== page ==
A group of Jewish religious nationalists waved Israeli flags during a visit to the Temple Mount site on Sunday, as tensions rose on the day in Jerusalem ahead of the controversial flag march due to take place in the Muslim quarter of the city. old City.
Video from the compound showed a number of Jewish visitors waving Israeli flags.
Palestinians inside the compound chanted slogans to Jewish visitors, including “With spirit and blood, we will sacrifice for you, O Aqsa.”
The Hamas terror group has previously signaled that waving the Israeli flag at the holy site, which includes the Al-Aqsa Mosque, could trigger a violent response.
“The resistance will shoot down these flags with its rockets if the defenders of Al-Aqsa [in Jerusalem] don’t do it with their feet,” Hamas official Mushir al-Masri said earlier this week.
Palestinian groups hostile to Israel have been circulating an “unprecedented” amount of material on social media inciting violence against Israelis in the run-up to Jerusalem Day, the Palestinian affairs report of Israel said Sunday afternoon. Channel 12, Ohad Hemo.
An unknown number of non-Muslim visitors to the compound were evicted from the site and detained, according to police.
The police statement did not specify which rule the visitors violated, but the announcement of the group’s withdrawal came after a number of Jewish religious nationalists waved Israeli flags.
Jerusalem Day, which marks Israel’s conquest of the Old City and East Jerusalem from Jordan in the 1967 Six-Day War, is today celebrated primarily by national-religious Jews.
Most importantly, young people march through the Old Town for the controversial Flag March. Israeli officials have worked to dispel false rumors that the parade route will include the Temple Mount.
Under an increasingly frayed arrangement known as the status quo, Jews are generally allowed to visit the Temple Mount for limited hours, but not to pray or perform other acts of worship there. can be considered as a provocation for Muslims.
Police said more than 1,800 Jewish visitors were allowed to enter the site Sunday morning, in groups of 40 to 50. Hundreds had arrived early in the morning to wait for a chance to visit the site.
Among those who visited the Temple Mount was far-right lawmaker Itamar Ben Gvir.
“The fact that we live here [in Israel] annoys and annoys them. So – what, we should go back to Europe? said the religious Zionist party MK.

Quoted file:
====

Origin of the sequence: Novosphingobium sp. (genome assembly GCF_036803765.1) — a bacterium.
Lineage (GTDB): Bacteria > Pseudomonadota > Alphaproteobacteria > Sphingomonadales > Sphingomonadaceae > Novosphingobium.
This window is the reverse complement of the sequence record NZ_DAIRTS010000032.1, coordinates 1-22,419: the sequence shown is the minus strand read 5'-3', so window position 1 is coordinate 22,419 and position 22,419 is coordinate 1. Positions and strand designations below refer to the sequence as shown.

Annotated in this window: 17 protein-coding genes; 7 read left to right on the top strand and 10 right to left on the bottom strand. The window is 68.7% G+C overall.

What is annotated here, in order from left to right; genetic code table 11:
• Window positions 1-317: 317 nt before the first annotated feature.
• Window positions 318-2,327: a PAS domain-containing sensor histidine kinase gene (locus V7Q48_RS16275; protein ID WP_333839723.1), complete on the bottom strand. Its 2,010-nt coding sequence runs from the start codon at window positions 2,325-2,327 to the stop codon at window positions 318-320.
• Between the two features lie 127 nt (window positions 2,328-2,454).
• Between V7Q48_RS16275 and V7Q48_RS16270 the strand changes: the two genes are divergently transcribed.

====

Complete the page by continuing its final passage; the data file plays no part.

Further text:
Later, he tweeted that “we will not give in to threats from terrorist groups – we own Jerusalem.”
עַיִן לְצִיּוֹן צוֹפִיָּה. עלינו הבוקר, יום ירושלים, להר הבית. לא ניכנע לאיומים של ארגוני הטרור – אנחנו בעלי הבית בירושלים!
יום ירושלים שמח! ??????? pic.twitter.com/X8XFzLhIsA
— איתמר בן גביר (@itamarbengvir) May 29, 2022
Ben Gvir, seen by many as a provocateur, last visited the holy site in March. His previous visits to sensitive sites, including the Sheikh Jarrah neighborhood in East Jerusalem last spring, have helped to heighten tensions and fighting.
Also at the Temple Mount was former Likud MK Yehudah Glick, a Jewish rights activist, visiting the site. Glick led a group of dozens of people around the site, live broadcast the event on Facebook.
In clear violation of the rules governed by the status quo on the site, Glick led the group in saying blessings out loud, along with traditional incantations and a few prayers. The participants continued to move throughout rather than standing still as is the custom during Jewish prayer.
They also sang a passage from the Psalms to the tune of Israel’s national anthem. Among those participating in Glick’s group was a uniformed IDF soldier who was apparently off duty.
Police accompanying the group did not intervene, despite the fact that Jewish prayer is not permitted at the site.
Other Jewish visitors to the Mount were filmed lying prostrate on the stones at the site.
Before Jewish visitors arrived at the site, dozens of Palestinians barricaded themselves in Al-Aqsa Mosque and threw stones at the security forces stationed outside.